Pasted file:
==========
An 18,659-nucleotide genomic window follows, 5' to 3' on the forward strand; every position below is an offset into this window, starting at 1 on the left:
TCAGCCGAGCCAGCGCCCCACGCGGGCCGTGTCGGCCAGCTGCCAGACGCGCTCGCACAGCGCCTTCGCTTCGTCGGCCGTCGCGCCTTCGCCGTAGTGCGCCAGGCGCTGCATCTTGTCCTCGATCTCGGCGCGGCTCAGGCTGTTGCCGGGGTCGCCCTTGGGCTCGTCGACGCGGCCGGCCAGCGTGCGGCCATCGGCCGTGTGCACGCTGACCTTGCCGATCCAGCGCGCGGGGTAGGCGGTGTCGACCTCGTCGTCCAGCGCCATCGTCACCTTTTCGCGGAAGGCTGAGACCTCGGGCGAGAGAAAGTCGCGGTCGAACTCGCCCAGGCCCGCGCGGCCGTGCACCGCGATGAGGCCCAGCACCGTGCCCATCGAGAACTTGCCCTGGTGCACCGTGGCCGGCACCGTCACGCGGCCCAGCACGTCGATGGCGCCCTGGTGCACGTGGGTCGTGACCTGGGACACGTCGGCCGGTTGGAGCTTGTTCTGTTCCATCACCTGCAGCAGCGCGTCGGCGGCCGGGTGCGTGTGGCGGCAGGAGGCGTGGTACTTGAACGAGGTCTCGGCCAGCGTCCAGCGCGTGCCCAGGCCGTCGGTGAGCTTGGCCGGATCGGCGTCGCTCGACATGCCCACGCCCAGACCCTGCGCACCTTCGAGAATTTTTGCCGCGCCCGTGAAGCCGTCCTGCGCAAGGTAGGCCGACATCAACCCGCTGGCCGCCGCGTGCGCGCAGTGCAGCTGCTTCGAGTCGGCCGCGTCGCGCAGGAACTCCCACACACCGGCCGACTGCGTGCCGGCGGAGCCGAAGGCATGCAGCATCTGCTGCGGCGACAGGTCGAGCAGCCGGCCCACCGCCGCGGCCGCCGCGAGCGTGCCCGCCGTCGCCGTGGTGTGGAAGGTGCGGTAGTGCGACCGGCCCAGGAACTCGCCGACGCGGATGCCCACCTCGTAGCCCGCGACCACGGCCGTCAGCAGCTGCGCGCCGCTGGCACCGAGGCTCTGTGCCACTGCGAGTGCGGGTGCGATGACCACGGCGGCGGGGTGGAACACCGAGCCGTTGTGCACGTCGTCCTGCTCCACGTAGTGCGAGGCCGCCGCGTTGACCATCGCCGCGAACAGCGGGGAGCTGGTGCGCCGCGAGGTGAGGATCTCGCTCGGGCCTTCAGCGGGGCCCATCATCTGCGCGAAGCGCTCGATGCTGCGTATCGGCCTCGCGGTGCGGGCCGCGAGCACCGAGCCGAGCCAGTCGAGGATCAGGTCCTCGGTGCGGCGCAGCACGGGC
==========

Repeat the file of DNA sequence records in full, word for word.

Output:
An 18,659-nucleotide genomic window follows, 5' to 3' on the forward strand; every position below is an offset into this window, starting at 1 on the left:
TCAGCCGAGCCAGCGCCCCACGCGGGCCGTGTCGGCCAGCTGCCAGACGCGCTCGCACAGCGCCTTCGCTTCGTCGGCCGTCGCGCCTTCGCCGTAGTGCGCCAGGCGCTGCATCTTGTCCTCGATCTCGGCGCGGCTCAGGCTGTTGCCGGGGTCGCCCTTGGGCTCGTCGACGCGGCCGGCCAGCGTGCGGCCATCGGCCGTGTGCACGCTGACCTTGCCGATCCAGCGCGCGGGGTAGGCGGTGTCGACCTCGTCGTCCAGCGCCATCGTCACCTTTTCGCGGAAGGCTGAGACCTCGGGCGAGAGAAAGTCGCGGTCGAACTCGCCCAGGCCCGCGCGGCCGTGCACCGCGATGAGGCCCAGCACCGTGCCCATCGAGAACTTGCCCTGGTGCACCGTGGCCGGCACCGTCACGCGGCCCAGCACGTCGATGGCGCCCTGGTGCACGTGGGTCGTGACCTGGGACACGTCGGCCGGTTGGAGCTTGTTCTGTTCCATCACCTGCAGCAGCGCGTCGGCGGCCGGGTGCGTGTGGCGGCAGGAGGCGTGGTACTTGAACGAGGTCTCGGCCAGCGTCCAGCGCGTGCCCAGGCCGTCGGTGAGCTTGGCCGGATCGGCGTCGCTCGACATGCCCACGCCCAGACCCTGCGCACCTTCGAGAATTTTTGCCGCGCCCGTGAAGCCGTCCTGCGCAAGGTAGGCCGACATCAACCCGCTGGCCGCCGCGTGCGCGCAGTGCAGCTGCTTCGAGTCGGCCGCGTCGCGCAGGAACTCCCACACACCGGCCGACTGCGTGCCGGCGGAGCCGAAGGCATGCAGCATCTGCTGCGGCGACAGGTCGAGCAGCCGGCCCACCGCCGCGGCCGCCGCGAGCGTGCCCGCCGTCGCCGTGGTGTGGAAGGTGCGGTAGTGCGACCGGCCCAGGAACTCGCCGACGCGGATGCCCACCTCGTAGCCCGCGACCACGGCCGTCAGCAGCTGCGCGCCGCTGGCACCGAGGCTCTGTGCCACTGCGAGTGCGGGTGCGATGACCACGGCGGCGGGGTGGAACACCGAGCCGTTGTGCACGTCGTCCTGCTCCACGTAGTGCGAGGCCGCCGCGTTGACCATCGCCGCGAACAGCGGGGAGCTGGTGCGCCGCGAGGTGAGGATCTCGCTCGGGCCTTCAGCGGGGCCCATCATCTGCGCGAAGCGCTCGATGCTGCGTATCGGCCTCGCGGTGCGGGCCGCGAGCACCGAGCCGAGCCAGTCGAGGATCAGGTCCTCGGTGCGGCGCAGCACGGGC